Which of us expects our writings to still be under discussion two hundred years from now? None, I suspect. Thomas Robert Malthus achieved that distinction with his Essay on the Principle of Population, published anonymously on June 7, 1798. Regardless of which side they take, critics acknowledge his primacy in the population debate. We are pleased to bring out this commemorative issue in time for the bicentennial of Malthus' seminal paper, with the hope that our publication of this collection of essays will help stimulate a reexamination of the man and his work.
The durable Rev. Malthus keeps cropping up despite repeated attempts by his detractors to put him to rest. As we go to press, the Detroit News has just pronounced him as "thoroughly discredited" by the economic advances of the Industrial Revolution. One wonders if the News editorial writers have even read the original Essay, which is among the most important writings of the first person in the West ever to hold a chair in political economy - eco-nomics, in present-day parlance.
Planning for this festschrift began over two years ago. We started with a re-reading of the Essay itself in the Norton Critical Edition entitled An Essay on the Principle of Population, edited by Philip Appleman and published in 1976. This excellent compendium contains not only the original essay, but also the important changes the author made in the edition of 1803, in which he envisioned ways to limit fertility as an approach to the problems foreseen in 1798.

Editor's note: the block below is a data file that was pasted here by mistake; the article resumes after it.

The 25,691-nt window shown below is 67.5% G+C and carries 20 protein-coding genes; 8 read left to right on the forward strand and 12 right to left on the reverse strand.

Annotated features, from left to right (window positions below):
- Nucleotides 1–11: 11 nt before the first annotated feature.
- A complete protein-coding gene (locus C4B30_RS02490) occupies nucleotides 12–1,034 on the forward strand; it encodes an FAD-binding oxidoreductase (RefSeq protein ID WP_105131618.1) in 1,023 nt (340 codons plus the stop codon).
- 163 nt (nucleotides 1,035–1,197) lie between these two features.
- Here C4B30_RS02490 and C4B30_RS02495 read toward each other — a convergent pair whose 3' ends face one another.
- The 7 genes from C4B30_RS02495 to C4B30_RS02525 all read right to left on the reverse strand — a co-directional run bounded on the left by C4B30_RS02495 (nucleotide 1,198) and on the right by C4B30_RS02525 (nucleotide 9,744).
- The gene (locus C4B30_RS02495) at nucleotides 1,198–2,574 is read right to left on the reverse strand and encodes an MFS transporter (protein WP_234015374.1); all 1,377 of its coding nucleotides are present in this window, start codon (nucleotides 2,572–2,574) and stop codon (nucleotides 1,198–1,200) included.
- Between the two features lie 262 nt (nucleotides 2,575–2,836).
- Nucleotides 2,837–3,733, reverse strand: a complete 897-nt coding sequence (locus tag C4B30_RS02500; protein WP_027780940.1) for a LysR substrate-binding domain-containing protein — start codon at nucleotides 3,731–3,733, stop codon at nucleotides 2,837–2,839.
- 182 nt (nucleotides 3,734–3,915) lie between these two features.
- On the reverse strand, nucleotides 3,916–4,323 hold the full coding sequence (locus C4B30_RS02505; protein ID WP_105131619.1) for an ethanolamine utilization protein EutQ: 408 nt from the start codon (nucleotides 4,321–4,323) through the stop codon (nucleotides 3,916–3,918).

The Norton edition also presents essays on Malthus the man, on his times, and on the Utopians Godwin and Condorcet, to whom he was responding - as well as a collection of nineteenth and twentieth century commentary on Malthus and his "principle." As background we supplied a copy of this book (ISBN 0-393-09202-X) to all who agreed to write for this issue of The Social Contract. We recom-mend it highly to any who wish to look seriously into the population question.
Our project became one of trying to bring the debate forward from the Norton book of 1976 to the present, and of developing a better understanding of the socio-economic climate of the late eighteenth and early nineteenth centuries. We wanted to learn where Malthus' ideas had stood the test of time, but also where he was wrong or needed updating. Ideological vindication was not our goal.
In the course of our research we came across Progress, Poverty and Population Re-Reading Condorcet, Godwin and Malthus by John Avery (Frank Cass, 1997, ISBN 0-7146-4750-0). We also highly recommend this book to those seeking to understand the circumstances of the 1790s, especially the effect of the French Revolution on British thinking, as well as the very interesting lives of Godwin, Condorcet and such associated personalities as Percy Shelley and Mary Shelley (author of Frankenstein).
It turns out that Malthus was something of a polymath. As mentioned above, he held the very first economics chair established in the western world. He had a well-formed idea of limits, the forerunner of the current concept of carrying capacity. He formulated the related economic concept of marginal utility.